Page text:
SAN JOSE, Calif. (AP) — Ramesh “Sunny" Balwani, the jilted lover and business partner of former Theranos CEO Elizabeth Holmes, finally has his chance to defend himself against charges that he was Holmes' accomplice in a Silicon Valley scam involving a ballyhooed blood-testing technology that flopped.
Opening statements in Balwani's trial are scheduled Wednesday in the same San Jose, California, courtroom where a jury found Holmes guilty of investor fraud and conspiracy in January. She was acquitted on other counts accusing her of duping patients who relied on Theranos' flawed blood tests.
Balwani 57, has denied the charges facing him.
Holmes, 38, is free on $500,000 bail while awaiting her sentencing in September. That has stirred speculation that she might agree to testify against Balwani if prosecutors agree to recommend leniency in exchange for her cooperation. She is facing up to 20 years in prison.
“It leaves the door open" for Holmes to strike a deal, said Ann Kim, a Los Angeles lawyer who formerly handled fraud cases for the U.S. Attorney's Office and Securities and Exchange Commission.
There has been no indication so far that Holmes will testify in Balwani's case. Even if Holmes doesn't take the stand, her specter is likely to loom large throughout Balwani's trial, which is expected to run through mid-June.
Balwani emerged as a key figure during Holmes' trial — only partly because she accused him of subjecting her to a pattern of emotional and sexual abuse that, she implied, may have affected her actions at Theranos.
The abuse allegations, which Balwani's attorney has vehemently denied, were one reason that U.S. District Judge Edward Davila ruled the Holmes and Balwani should have separate trials even though they faced the same criminal charges.
Other evidence presented during her trial described a couple bonded in both a secret romance and shared ambition to build a company that they promised would revolutionize health care.
Balwani, a tech executive who reaped a $40 million windfall during the dot-com boom of the late 1990s, became involved with Holmes around the same time she dropped out of Stanford University in 2003 to start Theranos at the age of 19.
Balwani didn't initially play a direct role in Theranos, although Holmes testified that he tried to sculpt Holmes into a more savvy entrepreneur while dictating her diet, daily schedule and friendships. Balwani joined Theranos in 2009 as the company's chief operating officer, a position he held until Holmes ousted him in 2016 amid revelations of rampant inaccuracies with Theranos' blood tests.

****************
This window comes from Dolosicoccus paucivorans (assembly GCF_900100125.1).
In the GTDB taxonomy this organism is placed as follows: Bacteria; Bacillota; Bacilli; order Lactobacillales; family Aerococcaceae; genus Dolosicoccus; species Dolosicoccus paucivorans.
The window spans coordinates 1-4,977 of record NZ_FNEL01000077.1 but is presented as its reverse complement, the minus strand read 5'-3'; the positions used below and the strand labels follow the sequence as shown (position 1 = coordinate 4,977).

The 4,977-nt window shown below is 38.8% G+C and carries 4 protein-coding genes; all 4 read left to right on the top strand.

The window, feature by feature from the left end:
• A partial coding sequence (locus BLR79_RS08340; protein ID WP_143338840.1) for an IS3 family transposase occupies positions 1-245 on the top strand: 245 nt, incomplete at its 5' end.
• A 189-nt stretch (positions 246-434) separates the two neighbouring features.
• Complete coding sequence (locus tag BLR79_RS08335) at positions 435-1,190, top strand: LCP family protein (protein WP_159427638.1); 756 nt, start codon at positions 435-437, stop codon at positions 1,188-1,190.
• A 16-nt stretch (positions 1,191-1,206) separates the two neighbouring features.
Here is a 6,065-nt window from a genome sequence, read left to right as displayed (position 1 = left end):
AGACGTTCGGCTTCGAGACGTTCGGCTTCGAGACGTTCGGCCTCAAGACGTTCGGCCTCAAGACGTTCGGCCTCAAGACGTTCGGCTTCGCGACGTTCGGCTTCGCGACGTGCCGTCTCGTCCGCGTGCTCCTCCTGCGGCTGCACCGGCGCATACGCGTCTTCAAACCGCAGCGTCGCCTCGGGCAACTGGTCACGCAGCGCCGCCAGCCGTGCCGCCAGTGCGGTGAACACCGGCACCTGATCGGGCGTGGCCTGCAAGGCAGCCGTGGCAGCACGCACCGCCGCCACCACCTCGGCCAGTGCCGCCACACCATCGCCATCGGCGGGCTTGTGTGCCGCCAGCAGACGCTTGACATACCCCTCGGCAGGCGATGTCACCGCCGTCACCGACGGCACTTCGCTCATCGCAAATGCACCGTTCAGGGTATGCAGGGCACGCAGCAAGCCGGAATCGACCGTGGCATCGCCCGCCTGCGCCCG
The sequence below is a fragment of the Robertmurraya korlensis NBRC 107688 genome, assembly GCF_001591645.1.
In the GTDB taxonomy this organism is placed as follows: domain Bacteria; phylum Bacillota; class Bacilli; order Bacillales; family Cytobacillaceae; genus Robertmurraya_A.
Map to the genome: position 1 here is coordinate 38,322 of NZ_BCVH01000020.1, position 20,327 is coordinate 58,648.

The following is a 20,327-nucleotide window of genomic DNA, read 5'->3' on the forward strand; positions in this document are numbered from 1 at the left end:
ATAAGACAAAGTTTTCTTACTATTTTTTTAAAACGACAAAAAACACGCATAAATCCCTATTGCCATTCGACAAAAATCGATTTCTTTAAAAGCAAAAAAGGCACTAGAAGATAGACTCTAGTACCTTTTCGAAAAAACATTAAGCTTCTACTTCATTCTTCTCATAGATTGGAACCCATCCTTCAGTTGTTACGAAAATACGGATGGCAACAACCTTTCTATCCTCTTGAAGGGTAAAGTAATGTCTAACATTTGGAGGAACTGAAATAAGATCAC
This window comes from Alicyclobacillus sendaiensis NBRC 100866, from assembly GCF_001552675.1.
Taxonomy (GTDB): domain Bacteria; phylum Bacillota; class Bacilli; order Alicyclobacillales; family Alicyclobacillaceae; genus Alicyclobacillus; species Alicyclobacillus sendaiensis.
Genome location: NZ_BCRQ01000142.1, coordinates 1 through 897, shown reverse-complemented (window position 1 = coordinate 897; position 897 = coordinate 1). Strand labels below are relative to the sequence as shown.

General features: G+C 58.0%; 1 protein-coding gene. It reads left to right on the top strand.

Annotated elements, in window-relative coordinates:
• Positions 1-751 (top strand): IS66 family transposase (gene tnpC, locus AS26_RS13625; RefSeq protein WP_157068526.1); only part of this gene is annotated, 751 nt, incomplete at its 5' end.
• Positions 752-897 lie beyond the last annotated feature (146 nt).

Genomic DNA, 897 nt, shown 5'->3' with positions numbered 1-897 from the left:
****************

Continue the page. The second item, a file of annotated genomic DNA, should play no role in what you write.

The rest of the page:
Before Holmes dumped him, Balwani played an integral role in the company that included overseeing Theranos' labs. Meanwhile, Holmes focused on raising nearly $1 billion from investors and appearing in flattering media stories celebrating her whirlwind success in male-dominated Silicon Valley.
Holmes' fortune was estimated at $4..5 billion in 2014 while Theranos was working on “wellness centers" in Walgreens stores that were supposed to scan for hundreds of potential health issues with a few drops of blood taken with a finger prick.
While Holmes got the glory, Balwani seemed to envision himself as a mastermind. based on evidence presented at the trial. “I have molded you," Balwani told Holmes in a May 2015 text that became part of the evidence in her trial.
The texting exchanges between Balwani and Holmes — many of which included expressions of their love for each other — are expected to come up again during Balwani's trial, along with much of the other evidence submitted during Holmes' proceedings.
Having his trial follow Holmes' could both hurt and help Balwani, Kim said. On the one hand, prosecutors now have a better idea of what types of evidence resonate with a jury. But Kim also believes Balwani's lawyers may have a better chance to poke holes in the testimony of the prosecution's witnesses if they deviate from statements during Holmes' trial.
Balwani's chances ultimately could hinge on how effectively his lawyers can draw a line distancing him from Holmes' actions — a task that could prove difficult if texts like this one resurface during his trial.
“This business can not be built by either you or I alone," Balwani wrote to Holmes in a May 2012 text submitted as evidence during her trial. “That's why the universe brought us together (among other billion reasons)."